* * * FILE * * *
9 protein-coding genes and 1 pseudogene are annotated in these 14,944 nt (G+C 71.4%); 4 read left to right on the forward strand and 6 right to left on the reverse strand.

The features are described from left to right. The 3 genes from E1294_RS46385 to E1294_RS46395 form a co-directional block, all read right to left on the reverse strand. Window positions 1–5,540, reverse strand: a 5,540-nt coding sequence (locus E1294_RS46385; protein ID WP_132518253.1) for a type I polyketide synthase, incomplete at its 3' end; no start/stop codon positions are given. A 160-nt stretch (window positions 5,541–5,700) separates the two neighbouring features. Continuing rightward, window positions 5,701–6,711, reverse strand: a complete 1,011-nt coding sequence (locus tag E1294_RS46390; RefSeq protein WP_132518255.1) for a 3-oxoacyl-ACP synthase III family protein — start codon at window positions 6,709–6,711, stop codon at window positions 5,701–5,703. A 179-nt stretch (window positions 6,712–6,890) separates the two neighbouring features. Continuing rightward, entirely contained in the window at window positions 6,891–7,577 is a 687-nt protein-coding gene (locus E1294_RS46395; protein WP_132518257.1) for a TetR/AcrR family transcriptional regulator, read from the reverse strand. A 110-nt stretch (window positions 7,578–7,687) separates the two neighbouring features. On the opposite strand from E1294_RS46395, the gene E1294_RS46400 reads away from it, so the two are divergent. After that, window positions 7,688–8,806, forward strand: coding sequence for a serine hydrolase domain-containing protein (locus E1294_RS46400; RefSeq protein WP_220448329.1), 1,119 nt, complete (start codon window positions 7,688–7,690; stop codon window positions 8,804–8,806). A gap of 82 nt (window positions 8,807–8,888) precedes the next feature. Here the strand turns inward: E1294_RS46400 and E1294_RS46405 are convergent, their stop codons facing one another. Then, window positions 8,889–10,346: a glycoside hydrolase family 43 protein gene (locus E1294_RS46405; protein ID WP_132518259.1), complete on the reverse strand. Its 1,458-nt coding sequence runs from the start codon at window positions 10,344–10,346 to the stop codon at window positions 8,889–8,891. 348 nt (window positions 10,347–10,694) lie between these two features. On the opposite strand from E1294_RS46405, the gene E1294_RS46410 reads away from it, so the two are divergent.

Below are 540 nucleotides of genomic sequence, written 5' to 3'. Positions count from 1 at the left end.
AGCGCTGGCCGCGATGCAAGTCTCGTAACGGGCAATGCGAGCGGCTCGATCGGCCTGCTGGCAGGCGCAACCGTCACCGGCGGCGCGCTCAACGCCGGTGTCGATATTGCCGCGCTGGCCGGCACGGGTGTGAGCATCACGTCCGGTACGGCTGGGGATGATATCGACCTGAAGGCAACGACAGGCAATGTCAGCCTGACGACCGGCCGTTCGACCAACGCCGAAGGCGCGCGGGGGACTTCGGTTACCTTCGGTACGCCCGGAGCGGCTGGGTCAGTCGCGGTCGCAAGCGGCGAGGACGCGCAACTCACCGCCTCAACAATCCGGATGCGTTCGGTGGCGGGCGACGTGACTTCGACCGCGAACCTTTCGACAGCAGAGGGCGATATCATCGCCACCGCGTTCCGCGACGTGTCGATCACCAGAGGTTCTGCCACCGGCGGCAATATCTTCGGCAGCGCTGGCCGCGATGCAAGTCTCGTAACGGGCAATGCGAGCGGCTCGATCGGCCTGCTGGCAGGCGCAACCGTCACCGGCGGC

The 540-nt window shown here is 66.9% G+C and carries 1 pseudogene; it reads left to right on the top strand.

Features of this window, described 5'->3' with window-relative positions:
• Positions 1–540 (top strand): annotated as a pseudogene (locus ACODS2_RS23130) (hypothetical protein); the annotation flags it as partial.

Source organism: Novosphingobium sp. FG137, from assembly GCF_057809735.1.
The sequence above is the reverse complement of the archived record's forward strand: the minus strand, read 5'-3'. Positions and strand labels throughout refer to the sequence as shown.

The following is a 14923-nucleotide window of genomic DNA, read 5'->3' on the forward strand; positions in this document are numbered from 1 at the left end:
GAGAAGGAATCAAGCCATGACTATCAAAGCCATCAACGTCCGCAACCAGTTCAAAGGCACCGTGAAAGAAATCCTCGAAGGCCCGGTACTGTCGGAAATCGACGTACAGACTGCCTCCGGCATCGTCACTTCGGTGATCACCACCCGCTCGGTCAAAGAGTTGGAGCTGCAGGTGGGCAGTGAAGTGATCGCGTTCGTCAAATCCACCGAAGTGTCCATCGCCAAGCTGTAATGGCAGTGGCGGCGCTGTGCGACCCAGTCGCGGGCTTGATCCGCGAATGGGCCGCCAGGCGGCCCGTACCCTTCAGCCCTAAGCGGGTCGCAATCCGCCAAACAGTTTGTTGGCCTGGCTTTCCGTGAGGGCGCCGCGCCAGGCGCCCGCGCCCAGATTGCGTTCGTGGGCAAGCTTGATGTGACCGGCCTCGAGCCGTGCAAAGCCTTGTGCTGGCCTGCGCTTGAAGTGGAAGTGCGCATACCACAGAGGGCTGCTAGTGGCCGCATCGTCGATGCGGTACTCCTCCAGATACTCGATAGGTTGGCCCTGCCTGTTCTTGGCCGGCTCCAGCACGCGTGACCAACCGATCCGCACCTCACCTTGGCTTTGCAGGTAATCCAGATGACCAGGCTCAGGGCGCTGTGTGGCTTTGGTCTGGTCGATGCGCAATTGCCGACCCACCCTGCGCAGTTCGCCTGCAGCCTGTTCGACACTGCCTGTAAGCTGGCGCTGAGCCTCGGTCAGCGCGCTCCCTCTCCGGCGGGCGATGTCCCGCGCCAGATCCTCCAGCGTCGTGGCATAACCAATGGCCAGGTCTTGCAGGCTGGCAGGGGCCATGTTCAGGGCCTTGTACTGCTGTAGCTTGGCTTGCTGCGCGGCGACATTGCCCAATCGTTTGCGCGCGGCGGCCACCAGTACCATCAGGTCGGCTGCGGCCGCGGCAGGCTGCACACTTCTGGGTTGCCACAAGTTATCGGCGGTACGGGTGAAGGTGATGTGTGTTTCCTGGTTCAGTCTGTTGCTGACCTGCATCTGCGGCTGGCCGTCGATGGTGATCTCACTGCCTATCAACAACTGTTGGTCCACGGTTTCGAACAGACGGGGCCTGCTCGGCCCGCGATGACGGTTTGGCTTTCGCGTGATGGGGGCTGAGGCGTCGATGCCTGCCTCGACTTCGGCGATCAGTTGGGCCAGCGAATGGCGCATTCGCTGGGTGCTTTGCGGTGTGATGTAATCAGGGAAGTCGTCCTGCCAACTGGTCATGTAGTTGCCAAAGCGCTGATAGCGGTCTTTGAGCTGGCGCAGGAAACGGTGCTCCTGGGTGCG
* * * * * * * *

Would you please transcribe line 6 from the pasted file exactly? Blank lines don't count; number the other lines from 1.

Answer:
Features of this window, described 5'->3' with window-relative positions: